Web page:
A yellowed and worn Bible, opened to the page of the Parable of the Good Samaritan, with the title of that passage marked in a red line and a handwritten note: YES! -it is precisely This image appears before my eyes every time my mind returns to the Ulma Family Museum. dedicated to the Poles who saved the Jews during that time Second World War in the village of Markowain the south of Poland.
The copy of the Holy Scripture mentioned above belonged to the couple Józef and Wiktoria Ulma. Those were a few Polish farmers who hosted eight Jewish compatriots in their house: Saul Goldman with his four children, Gołda Grünfeld and Lea Didner with their little daughter. Shortly before dawn on March 24, 1944, German gendarmes stormed the Markowa farm. They shot the hiding Jews and their guards on the spot. They didn’t just murder Józef Ulma and his pregnant wife Wiktoria, but also their six small children.
The Nazi German occupation, the Holocaust and mass atrocities against Poland are a common threadIt is an enormously important and even painful part of my country’s history. Many of my compatriots shared the fate of the Ulma family. Every year on March 24th we celebrate a holiday: the National Day of Remembrance of the Poles who saved Jews during the German occupation.
Before the outbreak of the Second World War Poland had a very large Jewish community, one of the largest in this nation’s history. For centuries, Jews were eager to settle in our land, which they themselves baptized with a simple word: Polin, translated as “Here you will rest.” They enjoyed peace and development opportunities in Poland and our capital Warsaw in the late 1930s. It was the second largest Jewish center in the world after New York.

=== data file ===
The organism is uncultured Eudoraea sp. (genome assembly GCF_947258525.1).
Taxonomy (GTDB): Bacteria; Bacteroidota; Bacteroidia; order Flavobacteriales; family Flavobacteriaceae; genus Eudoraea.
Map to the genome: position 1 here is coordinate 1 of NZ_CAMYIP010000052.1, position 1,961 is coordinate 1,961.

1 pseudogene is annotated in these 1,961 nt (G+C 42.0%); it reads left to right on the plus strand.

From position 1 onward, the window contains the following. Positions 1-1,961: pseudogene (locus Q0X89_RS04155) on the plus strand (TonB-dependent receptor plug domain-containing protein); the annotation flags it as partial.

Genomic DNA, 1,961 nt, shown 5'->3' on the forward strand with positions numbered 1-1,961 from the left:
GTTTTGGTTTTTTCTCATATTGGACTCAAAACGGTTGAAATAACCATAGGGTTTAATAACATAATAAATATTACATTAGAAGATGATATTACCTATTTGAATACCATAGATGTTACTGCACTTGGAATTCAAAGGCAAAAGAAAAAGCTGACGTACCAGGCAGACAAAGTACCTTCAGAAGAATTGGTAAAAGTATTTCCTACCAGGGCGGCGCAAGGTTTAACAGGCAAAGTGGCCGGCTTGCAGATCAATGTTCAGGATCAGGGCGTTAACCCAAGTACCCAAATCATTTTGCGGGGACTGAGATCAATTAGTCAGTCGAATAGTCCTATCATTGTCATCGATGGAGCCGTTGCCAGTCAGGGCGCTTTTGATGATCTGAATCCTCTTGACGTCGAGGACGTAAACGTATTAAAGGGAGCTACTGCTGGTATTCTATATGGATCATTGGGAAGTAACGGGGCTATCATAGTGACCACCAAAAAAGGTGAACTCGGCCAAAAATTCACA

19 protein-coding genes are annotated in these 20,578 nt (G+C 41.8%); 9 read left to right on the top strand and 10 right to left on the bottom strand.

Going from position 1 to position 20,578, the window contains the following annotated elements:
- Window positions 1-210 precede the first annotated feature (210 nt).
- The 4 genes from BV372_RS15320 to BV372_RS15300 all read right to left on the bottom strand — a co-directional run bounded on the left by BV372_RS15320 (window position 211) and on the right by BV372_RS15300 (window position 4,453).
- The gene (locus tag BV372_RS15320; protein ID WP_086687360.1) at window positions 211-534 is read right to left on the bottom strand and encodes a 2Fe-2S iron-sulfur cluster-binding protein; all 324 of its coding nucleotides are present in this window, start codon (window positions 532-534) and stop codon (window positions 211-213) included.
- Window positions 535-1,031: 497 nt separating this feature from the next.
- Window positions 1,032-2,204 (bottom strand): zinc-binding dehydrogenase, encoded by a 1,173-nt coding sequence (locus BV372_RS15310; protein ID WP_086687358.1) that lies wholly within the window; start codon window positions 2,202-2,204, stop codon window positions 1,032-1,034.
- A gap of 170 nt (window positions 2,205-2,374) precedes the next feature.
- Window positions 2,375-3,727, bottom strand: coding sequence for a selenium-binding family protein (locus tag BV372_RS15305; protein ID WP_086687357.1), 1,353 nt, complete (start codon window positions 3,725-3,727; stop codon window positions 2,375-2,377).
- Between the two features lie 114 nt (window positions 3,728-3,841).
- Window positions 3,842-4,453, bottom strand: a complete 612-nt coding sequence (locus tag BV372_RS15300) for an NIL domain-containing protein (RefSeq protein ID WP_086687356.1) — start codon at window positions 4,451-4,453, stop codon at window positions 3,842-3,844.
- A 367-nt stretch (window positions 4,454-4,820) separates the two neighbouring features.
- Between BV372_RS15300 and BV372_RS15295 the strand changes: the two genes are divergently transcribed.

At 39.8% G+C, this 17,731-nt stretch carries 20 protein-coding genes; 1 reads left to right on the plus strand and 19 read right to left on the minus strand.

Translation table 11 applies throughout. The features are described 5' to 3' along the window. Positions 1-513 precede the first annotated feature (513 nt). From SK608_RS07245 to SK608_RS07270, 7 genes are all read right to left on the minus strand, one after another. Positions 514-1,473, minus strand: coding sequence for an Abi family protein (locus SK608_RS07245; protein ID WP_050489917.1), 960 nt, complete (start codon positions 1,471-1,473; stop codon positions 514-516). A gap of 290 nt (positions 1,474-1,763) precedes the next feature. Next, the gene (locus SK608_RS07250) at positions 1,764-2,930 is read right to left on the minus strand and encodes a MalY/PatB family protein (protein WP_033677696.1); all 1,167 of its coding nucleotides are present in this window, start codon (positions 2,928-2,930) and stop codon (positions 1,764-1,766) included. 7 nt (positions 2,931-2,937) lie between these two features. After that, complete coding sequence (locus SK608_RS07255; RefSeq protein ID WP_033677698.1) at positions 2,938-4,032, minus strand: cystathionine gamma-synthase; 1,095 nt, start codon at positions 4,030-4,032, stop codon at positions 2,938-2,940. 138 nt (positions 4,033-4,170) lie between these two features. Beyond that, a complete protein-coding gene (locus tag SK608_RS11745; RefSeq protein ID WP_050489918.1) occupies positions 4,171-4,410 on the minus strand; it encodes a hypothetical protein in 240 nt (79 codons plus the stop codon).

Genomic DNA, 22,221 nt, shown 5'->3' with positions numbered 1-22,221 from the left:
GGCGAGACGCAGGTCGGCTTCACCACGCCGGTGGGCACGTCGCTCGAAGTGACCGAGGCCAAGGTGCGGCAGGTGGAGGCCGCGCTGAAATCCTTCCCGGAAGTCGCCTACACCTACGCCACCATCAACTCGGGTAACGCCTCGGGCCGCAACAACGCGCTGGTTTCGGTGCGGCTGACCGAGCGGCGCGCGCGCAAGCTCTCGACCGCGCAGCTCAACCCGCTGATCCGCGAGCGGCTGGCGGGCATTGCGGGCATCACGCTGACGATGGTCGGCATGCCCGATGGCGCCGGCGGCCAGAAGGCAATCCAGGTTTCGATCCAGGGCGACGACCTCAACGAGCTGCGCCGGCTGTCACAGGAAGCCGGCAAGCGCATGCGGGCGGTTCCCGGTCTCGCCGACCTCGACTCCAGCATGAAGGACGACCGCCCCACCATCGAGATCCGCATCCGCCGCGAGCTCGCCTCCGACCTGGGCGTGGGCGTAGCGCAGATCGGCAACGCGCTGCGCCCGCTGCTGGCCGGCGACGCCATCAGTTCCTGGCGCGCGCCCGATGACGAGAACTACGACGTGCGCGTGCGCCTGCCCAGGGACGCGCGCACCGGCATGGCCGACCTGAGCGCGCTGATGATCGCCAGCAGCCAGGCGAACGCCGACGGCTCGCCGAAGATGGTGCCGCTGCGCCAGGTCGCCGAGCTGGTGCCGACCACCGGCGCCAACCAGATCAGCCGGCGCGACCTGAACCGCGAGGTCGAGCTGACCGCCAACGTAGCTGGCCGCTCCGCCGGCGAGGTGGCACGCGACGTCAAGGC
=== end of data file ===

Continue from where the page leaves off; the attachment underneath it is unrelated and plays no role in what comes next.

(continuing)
The German plan for the total annihilation of the Jews – terrible because of its inhuman, mechanical, almost industrial character – had to take these facts into account. Therefore, in occupied Poland German Nazis created death factories: the extermination camps to which Jews from other countries conquered by the Third Reich were also transported. In addition, Poland has been known for centuries as a tolerant country, a country where culture and social relationships were characterized by Christian values. The German occupation authorities therefore expected resistance to their criminal actions. Thus They would threaten death to anyone in our country who even tried to provide any help to a Jew. that tried to hide. Yet despite this terrible sanction, thousands of Polish Jews received help to save their lives. They helped them escape from the ghetto, providing them with hidden accommodation, food, money and false papers.
To this day, historians are reconstructing the course of the dramatic events of those years. Till date, More than seven thousand Poles, including Wiktoria and Józef Ulma, have already received the title of Righteous Among the Nationsgranted by the Yad Vashem Institute based in Jerusalem. In this venerable group of the righteous, the Poles form the largest national group. Polish authorities and state institutions continue to strive to honorably commemorate these unsung and often anonymous heroes, especially those who paid with their lives for their generosity and bravery.
As Poles We are proud that on September 10, 2023, the Ulma family, our compatriots, were accepted into the ranks of the blessed the Catholic Church. The significance of this event goes beyond the religious dimension. It was also a tribute to the heroes who embody humanity’s highest ideals. The story of his martyrdom – heartbreaking and at the same time an extraordinary testimony of love for his neighbor – should be known throughout the world. We hope it changes people’s hearts and sets an example of openness and solidarity towards others.
*Text published together with the Polish monthly magazine “Wszystko co najważniejsze” as part of a historical project with the Institute of National Remembrance and the Polish National Foundation